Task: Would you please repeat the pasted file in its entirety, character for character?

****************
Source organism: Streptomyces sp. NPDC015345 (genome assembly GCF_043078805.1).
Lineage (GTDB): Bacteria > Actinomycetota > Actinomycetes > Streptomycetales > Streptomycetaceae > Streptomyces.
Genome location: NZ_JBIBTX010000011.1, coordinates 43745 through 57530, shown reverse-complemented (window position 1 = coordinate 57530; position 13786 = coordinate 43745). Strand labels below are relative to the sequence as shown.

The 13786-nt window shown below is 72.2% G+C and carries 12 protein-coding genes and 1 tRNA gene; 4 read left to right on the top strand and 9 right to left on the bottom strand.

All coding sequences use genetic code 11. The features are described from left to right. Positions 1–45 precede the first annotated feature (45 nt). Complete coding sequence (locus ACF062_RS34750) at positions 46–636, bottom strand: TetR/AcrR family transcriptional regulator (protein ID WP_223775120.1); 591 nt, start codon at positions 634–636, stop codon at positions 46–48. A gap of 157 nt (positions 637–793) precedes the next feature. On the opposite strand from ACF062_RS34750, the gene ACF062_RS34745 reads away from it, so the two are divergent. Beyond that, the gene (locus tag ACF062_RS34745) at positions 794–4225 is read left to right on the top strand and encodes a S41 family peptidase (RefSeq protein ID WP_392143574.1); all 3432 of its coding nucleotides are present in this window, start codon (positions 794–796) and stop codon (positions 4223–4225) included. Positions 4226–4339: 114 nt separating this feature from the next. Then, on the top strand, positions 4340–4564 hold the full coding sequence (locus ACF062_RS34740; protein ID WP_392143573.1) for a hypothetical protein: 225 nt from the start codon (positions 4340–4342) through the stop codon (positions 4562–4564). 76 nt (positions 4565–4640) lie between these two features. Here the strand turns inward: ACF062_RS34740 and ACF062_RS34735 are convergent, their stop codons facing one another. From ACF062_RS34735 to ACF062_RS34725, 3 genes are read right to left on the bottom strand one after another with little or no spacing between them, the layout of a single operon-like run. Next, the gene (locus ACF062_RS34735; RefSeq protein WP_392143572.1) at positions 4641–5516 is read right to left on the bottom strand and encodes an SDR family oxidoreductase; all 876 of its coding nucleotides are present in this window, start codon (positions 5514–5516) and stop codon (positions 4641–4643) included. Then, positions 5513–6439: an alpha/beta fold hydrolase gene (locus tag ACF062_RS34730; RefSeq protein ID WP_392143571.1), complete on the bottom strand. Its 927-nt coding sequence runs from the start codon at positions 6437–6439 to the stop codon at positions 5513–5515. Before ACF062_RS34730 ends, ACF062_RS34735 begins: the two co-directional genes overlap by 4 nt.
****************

Source organism: Streptomyces sp. NPDC015345 (genome assembly GCF_043078805.1).
Lineage (GTDB): Bacteria > Actinomycetota > Actinomycetes > Streptomycetales > Streptomycetaceae > Streptomyces.
Genome location: NZ_JBIBTX010000011.1, coordinates 43745 through 57530, shown reverse-complemented (window position 1 = coordinate 57530; position 13786 = coordinate 43745). Strand labels below are relative to the sequence as shown.

The 13786-nt window shown below is 72.2% G+C and carries 12 protein-coding genes and 1 tRNA gene; 4 read left to right on the top strand and 9 right to left on the bottom strand.

All coding sequences use genetic code 11. The features are described from left to right. Positions 1–45 precede the first annotated feature (45 nt). Complete coding sequence (locus ACF062_RS34750) at positions 46–636, bottom strand: TetR/AcrR family transcriptional regulator (protein ID WP_223775120.1); 591 nt, start codon at positions 634–636, stop codon at positions 46–48. A gap of 157 nt (positions 637–793) precedes the next feature. On the opposite strand from ACF062_RS34750, the gene ACF062_RS34745 reads away from it, so the two are divergent. Beyond that, the gene (locus tag ACF062_RS34745) at positions 794–4225 is read left to right on the top strand and encodes a S41 family peptidase (RefSeq protein ID WP_392143574.1); all 3432 of its coding nucleotides are present in this window, start codon (positions 794–796) and stop codon (positions 4223–4225) included. Positions 4226–4339: 114 nt separating this feature from the next. Then, on the top strand, positions 4340–4564 hold the full coding sequence (locus ACF062_RS34740; protein ID WP_392143573.1) for a hypothetical protein: 225 nt from the start codon (positions 4340–4342) through the stop codon (positions 4562–4564). 76 nt (positions 4565–4640) lie between these two features. Here the strand turns inward: ACF062_RS34740 and ACF062_RS34735 are convergent, their stop codons facing one another. From ACF062_RS34735 to ACF062_RS34725, 3 genes are read right to left on the bottom strand one after another with little or no spacing between them, the layout of a single operon-like run. Next, the gene (locus ACF062_RS34735; RefSeq protein WP_392143572.1) at positions 4641–5516 is read right to left on the bottom strand and encodes an SDR family oxidoreductase; all 876 of its coding nucleotides are present in this window, start codon (positions 5514–5516) and stop codon (positions 4641–4643) included. Then, positions 5513–6439: an alpha/beta fold hydrolase gene (locus tag ACF062_RS34730; RefSeq protein ID WP_392143571.1), complete on the bottom strand. Its 927-nt coding sequence runs from the start codon at positions 6437–6439 to the stop codon at positions 5513–5515. Before ACF062_RS34730 ends, ACF062_RS34735 begins: the two co-directional genes overlap by 4 nt.